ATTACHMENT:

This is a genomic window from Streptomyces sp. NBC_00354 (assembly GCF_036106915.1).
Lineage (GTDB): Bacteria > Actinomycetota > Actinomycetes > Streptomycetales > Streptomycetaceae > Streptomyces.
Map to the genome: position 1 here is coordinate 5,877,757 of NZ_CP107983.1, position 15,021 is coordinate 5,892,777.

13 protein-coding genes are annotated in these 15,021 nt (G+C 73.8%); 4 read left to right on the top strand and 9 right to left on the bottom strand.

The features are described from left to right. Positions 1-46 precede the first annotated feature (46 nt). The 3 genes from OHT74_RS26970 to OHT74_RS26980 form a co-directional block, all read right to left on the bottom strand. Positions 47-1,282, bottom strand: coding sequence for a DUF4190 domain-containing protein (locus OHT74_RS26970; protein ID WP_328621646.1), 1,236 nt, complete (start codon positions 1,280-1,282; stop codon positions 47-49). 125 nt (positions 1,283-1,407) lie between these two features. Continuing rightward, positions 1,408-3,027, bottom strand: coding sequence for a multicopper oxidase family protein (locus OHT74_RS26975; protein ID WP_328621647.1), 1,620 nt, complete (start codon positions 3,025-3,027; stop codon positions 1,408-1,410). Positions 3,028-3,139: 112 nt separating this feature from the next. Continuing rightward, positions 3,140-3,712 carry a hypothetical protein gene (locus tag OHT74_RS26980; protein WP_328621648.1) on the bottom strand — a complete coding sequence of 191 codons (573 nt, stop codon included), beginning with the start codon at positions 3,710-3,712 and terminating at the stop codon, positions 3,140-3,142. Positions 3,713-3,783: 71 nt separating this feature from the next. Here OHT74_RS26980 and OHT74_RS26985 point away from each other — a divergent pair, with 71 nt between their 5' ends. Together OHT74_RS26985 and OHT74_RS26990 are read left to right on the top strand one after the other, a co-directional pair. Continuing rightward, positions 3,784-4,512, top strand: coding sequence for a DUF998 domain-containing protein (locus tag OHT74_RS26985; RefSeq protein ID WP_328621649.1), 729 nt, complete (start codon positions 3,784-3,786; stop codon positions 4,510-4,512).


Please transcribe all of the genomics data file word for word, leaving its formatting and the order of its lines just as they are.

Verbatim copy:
This is a genomic window from Streptomyces sp. NBC_00354 (assembly GCF_036106915.1).
Lineage (GTDB): Bacteria > Actinomycetota > Actinomycetes > Streptomycetales > Streptomycetaceae > Streptomyces.
Map to the genome: position 1 here is coordinate 5,877,757 of NZ_CP107983.1, position 15,021 is coordinate 5,892,777.

13 protein-coding genes are annotated in these 15,021 nt (G+C 73.8%); 4 read left to right on the top strand and 9 right to left on the bottom strand.

The features are described from left to right. Positions 1-46 precede the first annotated feature (46 nt). The 3 genes from OHT74_RS26970 to OHT74_RS26980 form a co-directional block, all read right to left on the bottom strand. Positions 47-1,282, bottom strand: coding sequence for a DUF4190 domain-containing protein (locus OHT74_RS26970; protein ID WP_328621646.1), 1,236 nt, complete (start codon positions 1,280-1,282; stop codon positions 47-49). 125 nt (positions 1,283-1,407) lie between these two features. Continuing rightward, positions 1,408-3,027, bottom strand: coding sequence for a multicopper oxidase family protein (locus OHT74_RS26975; protein ID WP_328621647.1), 1,620 nt, complete (start codon positions 3,025-3,027; stop codon positions 1,408-1,410). Positions 3,028-3,139: 112 nt separating this feature from the next. Continuing rightward, positions 3,140-3,712 carry a hypothetical protein gene (locus tag OHT74_RS26980; protein WP_328621648.1) on the bottom strand — a complete coding sequence of 191 codons (573 nt, stop codon included), beginning with the start codon at positions 3,710-3,712 and terminating at the stop codon, positions 3,140-3,142. Positions 3,713-3,783: 71 nt separating this feature from the next. Here OHT74_RS26980 and OHT74_RS26985 point away from each other — a divergent pair, with 71 nt between their 5' ends. Together OHT74_RS26985 and OHT74_RS26990 are read left to right on the top strand one after the other, a co-directional pair. Continuing rightward, positions 3,784-4,512, top strand: coding sequence for a DUF998 domain-containing protein (locus tag OHT74_RS26985; RefSeq protein ID WP_328621649.1), 729 nt, complete (start codon positions 3,784-3,786; stop codon positions 4,510-4,512).